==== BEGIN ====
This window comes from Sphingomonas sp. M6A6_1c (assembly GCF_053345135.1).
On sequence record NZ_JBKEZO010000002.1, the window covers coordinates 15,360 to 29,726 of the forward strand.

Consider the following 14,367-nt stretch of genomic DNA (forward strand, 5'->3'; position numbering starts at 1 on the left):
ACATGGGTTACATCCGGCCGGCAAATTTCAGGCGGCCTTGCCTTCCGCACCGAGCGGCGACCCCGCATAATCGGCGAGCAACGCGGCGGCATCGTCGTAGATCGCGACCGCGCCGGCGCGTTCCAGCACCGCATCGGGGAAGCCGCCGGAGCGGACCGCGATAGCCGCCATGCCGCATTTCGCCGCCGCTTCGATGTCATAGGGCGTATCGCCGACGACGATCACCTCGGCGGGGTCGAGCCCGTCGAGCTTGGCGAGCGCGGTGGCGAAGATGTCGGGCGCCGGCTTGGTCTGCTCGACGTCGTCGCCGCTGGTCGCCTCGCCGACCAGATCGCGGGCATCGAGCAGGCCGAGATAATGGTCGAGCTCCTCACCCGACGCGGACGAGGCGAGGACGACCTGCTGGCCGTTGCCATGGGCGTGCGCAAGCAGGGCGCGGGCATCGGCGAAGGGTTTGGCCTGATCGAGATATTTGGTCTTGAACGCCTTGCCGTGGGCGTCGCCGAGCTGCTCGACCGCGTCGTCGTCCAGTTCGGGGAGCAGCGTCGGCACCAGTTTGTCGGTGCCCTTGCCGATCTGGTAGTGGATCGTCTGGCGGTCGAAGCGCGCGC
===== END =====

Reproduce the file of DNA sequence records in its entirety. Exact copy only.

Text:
This window comes from Sphingomonas sp. M6A6_1c (assembly GCF_053345135.1).
On sequence record NZ_JBKEZO010000002.1, the window covers coordinates 15,360 to 29,726 of the forward strand.

Consider the following 14,367-nt stretch of genomic DNA (forward strand, 5'->3'; position numbering starts at 1 on the left):
ACATGGGTTACATCCGGCCGGCAAATTTCAGGCGGCCTTGCCTTCCGCACCGAGCGGCGACCCCGCATAATCGGCGAGCAACGCGGCGGCATCGTCGTAGATCGCGACCGCGCCGGCGCGTTCCAGCACCGCATCGGGGAAGCCGCCGGAGCGGACCGCGATAGCCGCCATGCCGCATTTCGCCGCCGCTTCGATGTCATAGGGCGTATCGCCGACGACGATCACCTCGGCGGGGTCGAGCCCGTCGAGCTTGGCGAGCGCGGTGGCGAAGATGTCGGGCGCCGGCTTGGTCTGCTCGACGTCGTCGCCGCTGGTCGCCTCGCCGACCAGATCGCGGGCATCGAGCAGGCCGAGATAATGGTCGAGCTCCTCACCCGACGCGGACGAGGCGAGGACGACCTGCTGGCCGTTGCCATGGGCGTGCGCAAGCAGGGCGCGGGCATCGGCGAAGGGTTTGGCCTGATCGAGATATTTGGTCTTGAACGCCTTGCCGTGGGCGTCGCCGAGCTGCTCGACCGCGTCGTCGTCCAGTTCGGGGAGCAGCGTCGGCACCAGTTTGTCGGTGCCCTTGCCGATCTGGTAGTGGATCGTCTGGCGGTCGAAGCGCGCGC